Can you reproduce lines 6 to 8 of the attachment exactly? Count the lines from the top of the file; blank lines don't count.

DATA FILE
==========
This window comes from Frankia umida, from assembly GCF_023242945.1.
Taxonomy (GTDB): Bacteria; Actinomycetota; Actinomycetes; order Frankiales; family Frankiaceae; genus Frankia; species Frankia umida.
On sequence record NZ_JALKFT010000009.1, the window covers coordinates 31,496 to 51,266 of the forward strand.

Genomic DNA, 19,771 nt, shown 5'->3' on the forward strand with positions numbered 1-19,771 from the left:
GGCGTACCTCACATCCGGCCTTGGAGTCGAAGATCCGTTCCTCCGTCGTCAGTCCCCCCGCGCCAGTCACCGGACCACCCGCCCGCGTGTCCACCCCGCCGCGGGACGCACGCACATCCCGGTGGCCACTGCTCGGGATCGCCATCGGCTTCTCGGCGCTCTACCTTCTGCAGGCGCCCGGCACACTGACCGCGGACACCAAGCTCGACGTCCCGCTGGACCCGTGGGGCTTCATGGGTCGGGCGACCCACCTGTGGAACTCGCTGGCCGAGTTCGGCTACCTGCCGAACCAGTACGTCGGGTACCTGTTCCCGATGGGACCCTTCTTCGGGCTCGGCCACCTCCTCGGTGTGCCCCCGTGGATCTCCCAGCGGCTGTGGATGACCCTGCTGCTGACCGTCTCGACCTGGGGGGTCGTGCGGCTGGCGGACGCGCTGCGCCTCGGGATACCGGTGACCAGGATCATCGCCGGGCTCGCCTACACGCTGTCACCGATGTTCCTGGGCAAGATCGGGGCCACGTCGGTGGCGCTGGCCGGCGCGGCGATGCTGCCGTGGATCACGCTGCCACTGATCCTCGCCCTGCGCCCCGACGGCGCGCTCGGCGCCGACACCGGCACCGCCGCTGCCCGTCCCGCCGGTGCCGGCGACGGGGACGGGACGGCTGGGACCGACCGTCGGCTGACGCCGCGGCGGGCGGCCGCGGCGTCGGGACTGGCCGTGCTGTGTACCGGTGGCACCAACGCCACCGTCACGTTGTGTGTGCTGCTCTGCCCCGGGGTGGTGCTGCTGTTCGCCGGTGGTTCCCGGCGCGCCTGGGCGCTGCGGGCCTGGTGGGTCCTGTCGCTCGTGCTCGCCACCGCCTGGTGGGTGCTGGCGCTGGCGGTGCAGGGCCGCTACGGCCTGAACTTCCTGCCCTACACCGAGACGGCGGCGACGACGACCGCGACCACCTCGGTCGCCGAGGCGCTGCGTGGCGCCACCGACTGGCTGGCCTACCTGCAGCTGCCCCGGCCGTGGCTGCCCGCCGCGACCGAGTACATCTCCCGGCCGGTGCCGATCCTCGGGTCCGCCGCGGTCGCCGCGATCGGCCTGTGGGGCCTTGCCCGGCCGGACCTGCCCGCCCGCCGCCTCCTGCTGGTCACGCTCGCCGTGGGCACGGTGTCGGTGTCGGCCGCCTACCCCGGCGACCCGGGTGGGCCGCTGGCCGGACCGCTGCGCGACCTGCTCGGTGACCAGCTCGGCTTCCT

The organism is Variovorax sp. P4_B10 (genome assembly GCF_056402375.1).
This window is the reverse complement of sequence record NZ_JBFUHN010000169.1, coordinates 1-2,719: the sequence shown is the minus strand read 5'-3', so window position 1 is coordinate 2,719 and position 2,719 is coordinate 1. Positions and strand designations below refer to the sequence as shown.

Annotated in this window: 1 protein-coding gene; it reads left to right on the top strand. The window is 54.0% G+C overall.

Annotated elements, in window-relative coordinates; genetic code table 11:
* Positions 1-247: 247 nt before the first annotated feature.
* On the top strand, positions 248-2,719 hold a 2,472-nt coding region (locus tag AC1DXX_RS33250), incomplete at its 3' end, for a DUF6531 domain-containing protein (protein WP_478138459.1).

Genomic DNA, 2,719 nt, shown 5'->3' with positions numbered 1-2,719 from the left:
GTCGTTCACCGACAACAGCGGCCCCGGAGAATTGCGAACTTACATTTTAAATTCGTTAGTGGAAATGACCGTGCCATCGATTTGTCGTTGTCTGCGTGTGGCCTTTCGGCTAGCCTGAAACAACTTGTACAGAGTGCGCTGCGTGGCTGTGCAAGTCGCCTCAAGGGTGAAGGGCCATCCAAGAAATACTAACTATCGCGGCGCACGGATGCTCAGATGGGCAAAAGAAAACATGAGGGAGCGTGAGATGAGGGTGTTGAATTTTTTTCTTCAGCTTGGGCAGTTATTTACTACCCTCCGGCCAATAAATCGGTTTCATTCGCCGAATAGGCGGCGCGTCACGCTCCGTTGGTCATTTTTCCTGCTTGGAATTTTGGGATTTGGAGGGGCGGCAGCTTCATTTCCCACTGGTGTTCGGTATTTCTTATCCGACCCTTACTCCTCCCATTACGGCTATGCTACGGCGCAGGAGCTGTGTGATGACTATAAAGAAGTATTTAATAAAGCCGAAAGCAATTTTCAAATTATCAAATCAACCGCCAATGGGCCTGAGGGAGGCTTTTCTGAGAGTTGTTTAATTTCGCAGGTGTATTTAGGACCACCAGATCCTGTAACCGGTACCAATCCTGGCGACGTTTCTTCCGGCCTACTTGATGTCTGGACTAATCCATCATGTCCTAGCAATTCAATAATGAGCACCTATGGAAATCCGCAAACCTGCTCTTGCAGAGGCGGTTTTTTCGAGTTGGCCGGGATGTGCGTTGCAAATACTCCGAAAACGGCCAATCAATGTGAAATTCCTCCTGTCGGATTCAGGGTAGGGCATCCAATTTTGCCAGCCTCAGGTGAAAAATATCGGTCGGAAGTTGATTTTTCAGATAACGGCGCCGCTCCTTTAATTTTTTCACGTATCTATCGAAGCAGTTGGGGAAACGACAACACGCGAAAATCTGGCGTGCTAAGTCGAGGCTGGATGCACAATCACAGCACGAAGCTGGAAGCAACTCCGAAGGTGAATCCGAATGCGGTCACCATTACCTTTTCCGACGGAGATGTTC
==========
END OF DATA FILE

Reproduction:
The organism is Variovorax sp. P4_B10 (genome assembly GCF_056402375.1).
This window is the reverse complement of sequence record NZ_JBFUHN010000169.1, coordinates 1-2,719: the sequence shown is the minus strand read 5'-3', so window position 1 is coordinate 2,719 and position 2,719 is coordinate 1. Positions and strand designations below refer to the sequence as shown.

Annotated in this window: 1 protein-coding gene; it reads left to right on the top strand. The window is 54.0% G+C overall.